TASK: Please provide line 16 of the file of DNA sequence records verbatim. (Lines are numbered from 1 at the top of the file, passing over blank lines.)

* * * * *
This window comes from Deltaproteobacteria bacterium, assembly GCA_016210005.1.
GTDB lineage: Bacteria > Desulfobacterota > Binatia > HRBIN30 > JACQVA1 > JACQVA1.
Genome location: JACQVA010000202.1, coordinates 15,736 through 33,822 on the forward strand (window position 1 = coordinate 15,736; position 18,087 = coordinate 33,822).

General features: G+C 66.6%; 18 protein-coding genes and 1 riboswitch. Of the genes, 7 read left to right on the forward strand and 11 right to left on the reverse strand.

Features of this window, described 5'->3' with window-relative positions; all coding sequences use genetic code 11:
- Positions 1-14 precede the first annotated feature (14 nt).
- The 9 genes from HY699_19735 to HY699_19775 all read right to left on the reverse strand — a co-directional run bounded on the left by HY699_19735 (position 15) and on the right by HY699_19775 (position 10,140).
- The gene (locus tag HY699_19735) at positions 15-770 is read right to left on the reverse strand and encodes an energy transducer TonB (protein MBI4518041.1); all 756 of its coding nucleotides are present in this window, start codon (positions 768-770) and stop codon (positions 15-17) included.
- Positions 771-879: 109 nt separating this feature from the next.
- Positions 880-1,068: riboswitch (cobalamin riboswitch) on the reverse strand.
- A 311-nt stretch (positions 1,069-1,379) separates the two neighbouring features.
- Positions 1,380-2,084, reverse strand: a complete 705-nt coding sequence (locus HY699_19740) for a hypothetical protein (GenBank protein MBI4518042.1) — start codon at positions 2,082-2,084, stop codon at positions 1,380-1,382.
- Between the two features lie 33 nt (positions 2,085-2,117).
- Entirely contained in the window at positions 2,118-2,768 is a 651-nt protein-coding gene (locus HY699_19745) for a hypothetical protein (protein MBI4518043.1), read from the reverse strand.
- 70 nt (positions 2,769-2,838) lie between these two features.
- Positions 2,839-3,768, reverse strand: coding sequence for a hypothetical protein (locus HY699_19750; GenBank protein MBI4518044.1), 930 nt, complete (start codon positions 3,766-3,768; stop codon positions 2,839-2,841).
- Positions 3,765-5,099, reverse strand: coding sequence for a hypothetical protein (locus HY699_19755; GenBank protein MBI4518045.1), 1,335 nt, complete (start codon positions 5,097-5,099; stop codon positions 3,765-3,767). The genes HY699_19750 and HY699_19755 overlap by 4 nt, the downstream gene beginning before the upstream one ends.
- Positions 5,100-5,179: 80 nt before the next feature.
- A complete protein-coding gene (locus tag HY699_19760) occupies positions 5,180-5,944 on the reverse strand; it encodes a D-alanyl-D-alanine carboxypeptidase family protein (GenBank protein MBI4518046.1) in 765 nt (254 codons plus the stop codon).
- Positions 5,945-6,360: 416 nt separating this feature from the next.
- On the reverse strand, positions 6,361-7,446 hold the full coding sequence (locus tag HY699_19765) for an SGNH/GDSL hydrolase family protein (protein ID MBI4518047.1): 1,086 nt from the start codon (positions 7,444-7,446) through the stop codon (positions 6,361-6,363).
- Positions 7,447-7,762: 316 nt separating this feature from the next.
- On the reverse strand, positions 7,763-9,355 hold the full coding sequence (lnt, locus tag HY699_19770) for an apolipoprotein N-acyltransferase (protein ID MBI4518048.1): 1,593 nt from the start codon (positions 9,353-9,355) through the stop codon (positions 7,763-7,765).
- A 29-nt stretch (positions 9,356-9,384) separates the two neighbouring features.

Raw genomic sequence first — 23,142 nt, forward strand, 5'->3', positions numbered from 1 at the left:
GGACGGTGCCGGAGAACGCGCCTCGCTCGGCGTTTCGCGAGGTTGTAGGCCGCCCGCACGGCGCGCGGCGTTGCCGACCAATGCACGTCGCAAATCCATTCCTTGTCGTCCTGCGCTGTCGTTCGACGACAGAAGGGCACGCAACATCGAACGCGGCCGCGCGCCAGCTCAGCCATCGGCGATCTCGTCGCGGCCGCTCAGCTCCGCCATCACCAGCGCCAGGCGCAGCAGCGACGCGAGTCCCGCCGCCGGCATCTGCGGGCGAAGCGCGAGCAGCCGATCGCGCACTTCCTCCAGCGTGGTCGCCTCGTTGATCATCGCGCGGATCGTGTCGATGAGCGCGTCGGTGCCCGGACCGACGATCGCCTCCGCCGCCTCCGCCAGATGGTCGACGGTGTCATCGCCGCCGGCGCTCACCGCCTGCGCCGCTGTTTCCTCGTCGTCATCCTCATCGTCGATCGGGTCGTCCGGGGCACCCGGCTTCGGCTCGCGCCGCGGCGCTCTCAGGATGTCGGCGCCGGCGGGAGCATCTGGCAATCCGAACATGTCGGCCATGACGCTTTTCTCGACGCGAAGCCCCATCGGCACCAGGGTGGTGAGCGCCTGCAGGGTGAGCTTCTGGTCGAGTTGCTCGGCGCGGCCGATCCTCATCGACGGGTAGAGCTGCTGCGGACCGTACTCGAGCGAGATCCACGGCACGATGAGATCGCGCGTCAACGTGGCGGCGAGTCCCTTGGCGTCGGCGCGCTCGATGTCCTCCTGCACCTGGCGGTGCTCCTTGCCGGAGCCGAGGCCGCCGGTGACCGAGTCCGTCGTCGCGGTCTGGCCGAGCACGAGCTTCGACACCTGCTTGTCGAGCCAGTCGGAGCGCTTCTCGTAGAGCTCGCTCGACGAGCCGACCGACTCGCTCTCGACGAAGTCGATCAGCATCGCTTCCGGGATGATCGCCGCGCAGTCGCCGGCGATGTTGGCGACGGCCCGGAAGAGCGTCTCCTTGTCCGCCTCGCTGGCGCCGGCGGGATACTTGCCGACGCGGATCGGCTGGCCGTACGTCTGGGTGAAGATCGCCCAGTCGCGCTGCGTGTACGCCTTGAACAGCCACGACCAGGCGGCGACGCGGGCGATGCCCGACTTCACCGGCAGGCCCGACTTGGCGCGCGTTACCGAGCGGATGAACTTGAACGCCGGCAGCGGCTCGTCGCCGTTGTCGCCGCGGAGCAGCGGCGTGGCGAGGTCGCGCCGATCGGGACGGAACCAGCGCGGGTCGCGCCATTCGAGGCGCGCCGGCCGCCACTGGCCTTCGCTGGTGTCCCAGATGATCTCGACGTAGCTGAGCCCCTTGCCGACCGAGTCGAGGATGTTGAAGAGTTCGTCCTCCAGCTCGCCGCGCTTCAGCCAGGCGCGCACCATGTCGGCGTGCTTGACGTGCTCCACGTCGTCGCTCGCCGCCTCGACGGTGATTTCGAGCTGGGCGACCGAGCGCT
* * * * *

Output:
- Positions 2,839-3,768, reverse strand: coding sequence for a hypothetical protein (locus HY699_19750; GenBank protein MBI4518044.1), 930 nt, complete (start codon positions 3,766-3,768; stop codon positions 2,839-2,841).